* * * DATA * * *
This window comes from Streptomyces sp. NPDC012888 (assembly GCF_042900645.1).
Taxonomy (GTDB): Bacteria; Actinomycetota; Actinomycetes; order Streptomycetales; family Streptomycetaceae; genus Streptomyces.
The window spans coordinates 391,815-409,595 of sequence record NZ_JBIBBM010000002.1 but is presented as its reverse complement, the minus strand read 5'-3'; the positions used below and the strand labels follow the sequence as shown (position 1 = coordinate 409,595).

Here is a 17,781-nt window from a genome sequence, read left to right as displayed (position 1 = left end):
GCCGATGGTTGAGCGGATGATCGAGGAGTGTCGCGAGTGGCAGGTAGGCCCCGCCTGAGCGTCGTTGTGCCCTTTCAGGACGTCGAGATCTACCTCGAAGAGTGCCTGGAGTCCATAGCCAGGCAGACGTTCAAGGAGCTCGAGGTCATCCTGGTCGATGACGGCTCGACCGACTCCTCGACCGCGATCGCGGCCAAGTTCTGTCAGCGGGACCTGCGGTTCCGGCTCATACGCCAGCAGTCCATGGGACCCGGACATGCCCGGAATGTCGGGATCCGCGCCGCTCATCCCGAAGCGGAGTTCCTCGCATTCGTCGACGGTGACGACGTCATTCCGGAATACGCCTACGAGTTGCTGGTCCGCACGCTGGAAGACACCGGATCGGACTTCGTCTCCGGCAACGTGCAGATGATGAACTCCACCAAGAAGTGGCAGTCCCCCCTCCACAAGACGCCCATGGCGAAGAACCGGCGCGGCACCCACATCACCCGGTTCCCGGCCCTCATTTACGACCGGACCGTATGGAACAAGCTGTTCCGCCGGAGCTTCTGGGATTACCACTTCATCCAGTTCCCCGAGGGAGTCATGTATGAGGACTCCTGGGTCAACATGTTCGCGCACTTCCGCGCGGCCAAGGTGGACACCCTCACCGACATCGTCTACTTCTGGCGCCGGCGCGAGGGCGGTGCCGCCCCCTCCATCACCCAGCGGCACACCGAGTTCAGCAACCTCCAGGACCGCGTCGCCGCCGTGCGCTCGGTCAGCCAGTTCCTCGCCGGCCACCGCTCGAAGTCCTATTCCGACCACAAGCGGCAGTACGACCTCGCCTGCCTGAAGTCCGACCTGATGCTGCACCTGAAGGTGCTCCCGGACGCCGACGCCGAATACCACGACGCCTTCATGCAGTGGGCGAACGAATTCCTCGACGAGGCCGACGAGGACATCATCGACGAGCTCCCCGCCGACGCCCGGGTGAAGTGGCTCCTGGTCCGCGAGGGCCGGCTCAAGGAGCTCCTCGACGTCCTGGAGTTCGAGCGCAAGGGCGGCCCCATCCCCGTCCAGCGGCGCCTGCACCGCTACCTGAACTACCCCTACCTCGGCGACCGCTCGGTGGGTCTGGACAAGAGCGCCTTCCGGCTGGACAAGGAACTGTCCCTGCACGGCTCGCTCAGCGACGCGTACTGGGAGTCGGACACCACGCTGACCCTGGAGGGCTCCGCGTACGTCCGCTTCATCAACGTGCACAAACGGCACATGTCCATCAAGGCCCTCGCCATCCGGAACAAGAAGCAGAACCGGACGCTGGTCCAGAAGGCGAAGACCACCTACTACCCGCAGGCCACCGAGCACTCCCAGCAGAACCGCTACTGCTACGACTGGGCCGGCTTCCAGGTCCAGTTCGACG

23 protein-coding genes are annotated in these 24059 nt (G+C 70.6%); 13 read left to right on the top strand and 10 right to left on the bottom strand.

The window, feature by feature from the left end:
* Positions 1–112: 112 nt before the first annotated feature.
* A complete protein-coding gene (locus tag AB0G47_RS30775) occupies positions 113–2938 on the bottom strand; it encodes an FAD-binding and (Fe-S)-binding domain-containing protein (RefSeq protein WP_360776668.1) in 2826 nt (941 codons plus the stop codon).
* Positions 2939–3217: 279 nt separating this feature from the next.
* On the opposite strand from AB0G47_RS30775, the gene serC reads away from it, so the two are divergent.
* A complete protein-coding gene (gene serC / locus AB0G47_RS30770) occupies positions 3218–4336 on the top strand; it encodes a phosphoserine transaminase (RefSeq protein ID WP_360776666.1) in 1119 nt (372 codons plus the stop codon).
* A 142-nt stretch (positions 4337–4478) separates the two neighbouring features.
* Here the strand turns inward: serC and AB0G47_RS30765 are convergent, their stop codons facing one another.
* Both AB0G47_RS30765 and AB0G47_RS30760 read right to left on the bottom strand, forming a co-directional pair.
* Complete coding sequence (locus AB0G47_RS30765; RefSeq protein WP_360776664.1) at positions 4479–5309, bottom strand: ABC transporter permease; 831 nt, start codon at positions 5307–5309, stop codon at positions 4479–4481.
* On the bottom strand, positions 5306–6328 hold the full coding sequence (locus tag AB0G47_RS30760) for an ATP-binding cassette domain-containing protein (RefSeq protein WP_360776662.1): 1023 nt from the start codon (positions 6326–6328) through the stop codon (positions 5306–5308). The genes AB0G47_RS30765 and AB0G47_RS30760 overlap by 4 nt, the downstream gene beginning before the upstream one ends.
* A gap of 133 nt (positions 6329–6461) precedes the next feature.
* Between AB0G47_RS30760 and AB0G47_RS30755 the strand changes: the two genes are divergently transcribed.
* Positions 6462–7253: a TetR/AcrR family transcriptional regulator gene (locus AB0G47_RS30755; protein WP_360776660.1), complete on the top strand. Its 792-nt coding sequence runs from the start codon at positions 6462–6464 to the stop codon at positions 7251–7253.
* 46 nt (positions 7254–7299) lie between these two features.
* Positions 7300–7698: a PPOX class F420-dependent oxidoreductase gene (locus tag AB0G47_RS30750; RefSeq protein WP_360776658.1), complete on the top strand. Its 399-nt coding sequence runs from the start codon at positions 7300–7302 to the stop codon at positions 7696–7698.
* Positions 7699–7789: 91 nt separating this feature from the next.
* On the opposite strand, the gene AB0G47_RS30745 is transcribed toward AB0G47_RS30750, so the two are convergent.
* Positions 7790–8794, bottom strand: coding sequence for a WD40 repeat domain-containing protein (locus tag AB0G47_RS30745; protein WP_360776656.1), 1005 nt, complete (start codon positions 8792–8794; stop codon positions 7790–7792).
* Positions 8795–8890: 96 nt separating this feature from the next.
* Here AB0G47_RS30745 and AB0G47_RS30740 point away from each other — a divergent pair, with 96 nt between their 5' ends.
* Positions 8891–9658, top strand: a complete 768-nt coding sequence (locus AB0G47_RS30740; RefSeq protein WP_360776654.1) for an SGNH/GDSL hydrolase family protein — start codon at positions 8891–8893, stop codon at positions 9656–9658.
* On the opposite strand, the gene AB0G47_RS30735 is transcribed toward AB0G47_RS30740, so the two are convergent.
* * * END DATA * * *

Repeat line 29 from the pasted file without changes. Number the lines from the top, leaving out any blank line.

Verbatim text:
* On the opposite strand, the gene AB0G47_RS30735 is transcribed toward AB0G47_RS30740, so the two are convergent.